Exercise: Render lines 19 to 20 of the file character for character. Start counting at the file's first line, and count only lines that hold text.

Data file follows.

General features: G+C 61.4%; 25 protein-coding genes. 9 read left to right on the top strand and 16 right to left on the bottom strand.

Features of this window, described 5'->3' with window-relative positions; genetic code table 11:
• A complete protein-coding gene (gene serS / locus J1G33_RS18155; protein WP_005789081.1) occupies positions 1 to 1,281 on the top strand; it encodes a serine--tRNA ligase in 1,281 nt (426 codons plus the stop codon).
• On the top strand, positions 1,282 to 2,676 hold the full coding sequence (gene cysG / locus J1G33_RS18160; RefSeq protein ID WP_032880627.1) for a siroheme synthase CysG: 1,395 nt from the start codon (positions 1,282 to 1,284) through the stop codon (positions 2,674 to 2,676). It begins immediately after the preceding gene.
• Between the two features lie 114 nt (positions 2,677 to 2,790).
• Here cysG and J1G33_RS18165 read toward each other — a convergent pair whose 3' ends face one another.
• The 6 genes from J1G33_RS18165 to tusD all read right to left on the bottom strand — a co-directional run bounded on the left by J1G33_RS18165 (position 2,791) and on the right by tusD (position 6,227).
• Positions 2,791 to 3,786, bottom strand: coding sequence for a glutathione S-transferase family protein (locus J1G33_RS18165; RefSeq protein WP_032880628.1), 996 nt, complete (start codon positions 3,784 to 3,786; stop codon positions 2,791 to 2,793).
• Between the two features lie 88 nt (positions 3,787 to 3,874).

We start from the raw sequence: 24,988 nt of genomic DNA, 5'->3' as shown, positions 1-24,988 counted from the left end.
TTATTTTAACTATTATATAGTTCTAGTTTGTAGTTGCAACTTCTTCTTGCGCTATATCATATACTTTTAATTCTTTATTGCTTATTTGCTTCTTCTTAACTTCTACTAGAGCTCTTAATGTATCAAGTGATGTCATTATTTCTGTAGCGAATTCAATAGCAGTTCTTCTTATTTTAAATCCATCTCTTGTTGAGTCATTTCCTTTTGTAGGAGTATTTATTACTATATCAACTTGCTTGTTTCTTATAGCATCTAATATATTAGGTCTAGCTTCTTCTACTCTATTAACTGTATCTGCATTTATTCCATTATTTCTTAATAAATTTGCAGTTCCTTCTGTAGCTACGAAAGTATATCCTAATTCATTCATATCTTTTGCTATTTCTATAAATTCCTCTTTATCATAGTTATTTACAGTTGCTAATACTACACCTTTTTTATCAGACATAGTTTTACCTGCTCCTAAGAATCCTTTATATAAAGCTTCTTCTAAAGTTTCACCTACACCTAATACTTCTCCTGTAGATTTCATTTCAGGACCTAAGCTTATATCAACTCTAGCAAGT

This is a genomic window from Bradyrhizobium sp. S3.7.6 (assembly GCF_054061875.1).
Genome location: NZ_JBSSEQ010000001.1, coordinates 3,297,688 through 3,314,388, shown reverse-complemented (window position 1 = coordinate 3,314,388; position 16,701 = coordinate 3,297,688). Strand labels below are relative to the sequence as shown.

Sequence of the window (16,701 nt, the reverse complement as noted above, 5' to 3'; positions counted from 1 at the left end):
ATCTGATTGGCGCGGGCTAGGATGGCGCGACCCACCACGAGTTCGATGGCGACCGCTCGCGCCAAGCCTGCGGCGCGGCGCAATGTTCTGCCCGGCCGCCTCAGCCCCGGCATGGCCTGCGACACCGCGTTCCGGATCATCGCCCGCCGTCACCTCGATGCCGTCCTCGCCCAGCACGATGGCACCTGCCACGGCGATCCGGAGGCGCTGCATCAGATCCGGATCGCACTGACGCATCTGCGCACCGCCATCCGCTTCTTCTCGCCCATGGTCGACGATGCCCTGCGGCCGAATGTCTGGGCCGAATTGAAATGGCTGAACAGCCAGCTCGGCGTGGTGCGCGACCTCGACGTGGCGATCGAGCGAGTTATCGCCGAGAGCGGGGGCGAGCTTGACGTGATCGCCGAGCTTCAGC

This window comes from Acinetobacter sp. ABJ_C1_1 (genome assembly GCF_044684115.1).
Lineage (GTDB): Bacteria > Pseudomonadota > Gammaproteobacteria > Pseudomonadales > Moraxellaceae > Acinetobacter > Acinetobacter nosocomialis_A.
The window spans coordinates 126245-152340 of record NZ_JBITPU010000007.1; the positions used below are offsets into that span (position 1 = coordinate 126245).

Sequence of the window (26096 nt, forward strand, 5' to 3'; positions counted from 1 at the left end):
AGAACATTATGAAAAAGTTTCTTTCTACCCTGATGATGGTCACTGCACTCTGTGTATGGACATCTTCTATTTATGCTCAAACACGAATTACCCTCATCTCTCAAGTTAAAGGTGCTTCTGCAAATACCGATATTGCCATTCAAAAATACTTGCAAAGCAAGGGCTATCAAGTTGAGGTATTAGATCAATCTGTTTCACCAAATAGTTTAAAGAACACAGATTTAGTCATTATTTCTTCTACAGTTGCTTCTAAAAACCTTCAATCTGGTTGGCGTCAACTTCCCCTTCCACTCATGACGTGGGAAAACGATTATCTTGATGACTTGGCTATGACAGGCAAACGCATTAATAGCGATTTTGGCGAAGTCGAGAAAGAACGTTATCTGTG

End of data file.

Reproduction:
Sequence of the window (26096 nt, forward strand, 5' to 3'; positions counted from 1 at the left end):
AGAACATTATGAAAAAGTTTCTTTCTACCCTGATGATGGTCACTGCACTCTGTGTATGGACATCTTCTATTTATGCTCAAACACGAATTACCCTCATCTCTCAAGTTAAAGGTGCTTCTGCAAATACCGATATTGCCATTCAAAAATACTTGCAAAGCAAGGGCTATCAAGTTGAGGTATTAGATCAATCTGTTTCACCAAATAGTTTAAAGAACACAGATTTAGTCATTATTTCTTCTACAGTTGCTTCTAAAAACCTTCAATCTGGTTGGCGTCAACTTCCCCTTCCACTCATGACGTGGGAAAACGATTATCTTGATGACTTGGCTATGACAGGCAAACGCATTAATAGCGATTTTGGCGAAGTCGAGAAAGAACGTTATCTGTG